Exchange w Biblical Skeptic on the Genesis Serpent

Does either the Bible or Catholicism require the serpent in Genesis to be taken absolutely literally?

Joslyn Renfrey’s words will be in blue.

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Well, on the science part, you do believe in Adam and Eve being the first two humans despite the impossibility of fitting the genetic diversity of our species into two people and additionally, that at least one snake at the time was able to speak, despite all snakes (both fossilized and modern) not having any indications of vocal chords or a cerebral cortex that contains a broca’s area.

There is no necessity to believe that 1) the Bible requires the serpent in Genesis to be taken absolutely literally, and/or 2) that Christians are required to take a literal interpretation of it.

International Standard Bible Encyclopedia (Protestant) states in its article, “Serpent”:

4. Figurative:

Most of the Biblical references to serpents are of a figurative nature, and they usually imply poisonous qualities. The wicked (Psalms 58:4), the persecutor (Psalms 140:3), and the enemy (Jeremiah 8:17) are likened to venomous serpents. The effects of wine are compared to the bites of serpents (Proverbs 23:32). Satan is a serpent (Genesis 3; Revelation 12:9; 20:2). The term “offspring of vipers” is applied by John the Baptist to the Pharisees and Sadducees (Matthew 3:7) or to the multitudes (Luke 3:7) who came to hear him; and by Jesus to the scribes and Pharisees (Matthew 12:34; 23:33).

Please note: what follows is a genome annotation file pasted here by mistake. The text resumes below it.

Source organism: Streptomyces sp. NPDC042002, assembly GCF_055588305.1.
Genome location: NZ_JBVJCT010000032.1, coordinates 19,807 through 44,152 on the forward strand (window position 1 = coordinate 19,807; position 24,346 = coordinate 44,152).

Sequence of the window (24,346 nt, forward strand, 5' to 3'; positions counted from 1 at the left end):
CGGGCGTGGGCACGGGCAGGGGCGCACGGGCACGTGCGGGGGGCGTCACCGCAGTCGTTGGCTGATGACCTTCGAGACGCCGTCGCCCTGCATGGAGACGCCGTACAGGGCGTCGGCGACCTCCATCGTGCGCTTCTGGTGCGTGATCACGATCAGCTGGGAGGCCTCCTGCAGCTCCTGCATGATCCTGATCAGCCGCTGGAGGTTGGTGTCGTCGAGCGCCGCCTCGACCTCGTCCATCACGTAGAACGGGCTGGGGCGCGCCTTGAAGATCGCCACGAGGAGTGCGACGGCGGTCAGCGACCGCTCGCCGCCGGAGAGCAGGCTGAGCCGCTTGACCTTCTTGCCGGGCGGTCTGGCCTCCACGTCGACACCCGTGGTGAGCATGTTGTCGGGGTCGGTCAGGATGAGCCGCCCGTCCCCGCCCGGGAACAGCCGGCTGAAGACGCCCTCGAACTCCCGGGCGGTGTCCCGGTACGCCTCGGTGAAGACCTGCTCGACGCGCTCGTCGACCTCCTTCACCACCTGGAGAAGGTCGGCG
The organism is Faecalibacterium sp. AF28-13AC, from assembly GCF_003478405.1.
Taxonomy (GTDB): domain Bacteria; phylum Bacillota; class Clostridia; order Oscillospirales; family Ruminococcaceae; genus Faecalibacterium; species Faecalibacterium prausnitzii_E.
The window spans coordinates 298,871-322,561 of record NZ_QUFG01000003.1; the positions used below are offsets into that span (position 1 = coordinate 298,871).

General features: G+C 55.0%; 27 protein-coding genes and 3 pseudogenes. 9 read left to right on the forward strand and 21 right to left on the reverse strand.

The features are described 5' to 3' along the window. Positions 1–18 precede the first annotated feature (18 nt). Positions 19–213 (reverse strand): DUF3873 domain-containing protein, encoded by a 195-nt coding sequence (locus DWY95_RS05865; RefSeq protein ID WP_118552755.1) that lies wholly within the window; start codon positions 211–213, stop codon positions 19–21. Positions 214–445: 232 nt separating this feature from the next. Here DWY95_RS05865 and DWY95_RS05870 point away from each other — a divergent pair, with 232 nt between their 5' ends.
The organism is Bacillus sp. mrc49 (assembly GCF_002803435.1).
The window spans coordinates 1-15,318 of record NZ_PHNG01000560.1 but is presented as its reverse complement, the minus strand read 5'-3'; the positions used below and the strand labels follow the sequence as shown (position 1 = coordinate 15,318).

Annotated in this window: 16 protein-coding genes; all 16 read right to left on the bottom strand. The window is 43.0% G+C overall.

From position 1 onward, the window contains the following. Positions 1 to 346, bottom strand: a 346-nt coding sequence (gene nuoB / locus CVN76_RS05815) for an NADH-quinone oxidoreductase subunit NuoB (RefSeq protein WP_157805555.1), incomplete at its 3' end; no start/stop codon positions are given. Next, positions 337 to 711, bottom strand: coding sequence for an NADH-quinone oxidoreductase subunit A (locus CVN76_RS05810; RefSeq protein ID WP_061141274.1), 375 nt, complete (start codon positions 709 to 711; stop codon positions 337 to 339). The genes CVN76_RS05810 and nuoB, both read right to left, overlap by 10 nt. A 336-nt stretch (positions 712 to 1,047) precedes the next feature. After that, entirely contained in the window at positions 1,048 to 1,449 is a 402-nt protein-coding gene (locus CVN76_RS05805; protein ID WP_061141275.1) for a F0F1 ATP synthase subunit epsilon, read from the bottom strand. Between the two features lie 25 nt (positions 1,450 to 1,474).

Cardinal Ratzinger (later Pope Benedict XVI), in his book, ‘In the Beginning . . .’: A Catholic Understanding of the Story of Creation and the Fall (Huntington, Indiana: Our Sunday Visitor, 1990, from the 1986 German), wrote:

[T]he Bible is not a natural science textbook, nor does it intend to be such . . . One must distinguish between the form of portrayal and the content that is portrayed. The form would have been chosen from what was understandable at the time — from the images that surrounded the people who lived then . . . (pp.13-14)

Hence, when he writes later about the serpent and the fall of man (Genesis 3) — on pages 81-84, he uses words like “images” and “symbol.”

Like many biblical skeptics (I’ve debated scores of them), you probably have incorrect ideas of biblical interpretation and only a dim appreciation of biblical genre and the ancient Middle Eastern culture that produced it (things I have now studied in depth for 40 years).

You would not be alone. Many atheists of this sort that I have encountered, were raised in fundamentalism, and retain their  rather simplistic, hyper-literalistic readings of the Bible, that invariably miss key and essential aspects of any given passage.

Christians aren’t required to believe in “talking snakes” any more than they must believe in a literal tree and fruit in the same passage. They are required to believe in the temptation and original sin / fall of man (i.e., rebellion against God) that the story poetically describes. But because you assume hyper-literalism, you can only imagine a process of looking in the fossils for a snake that had vocal cords.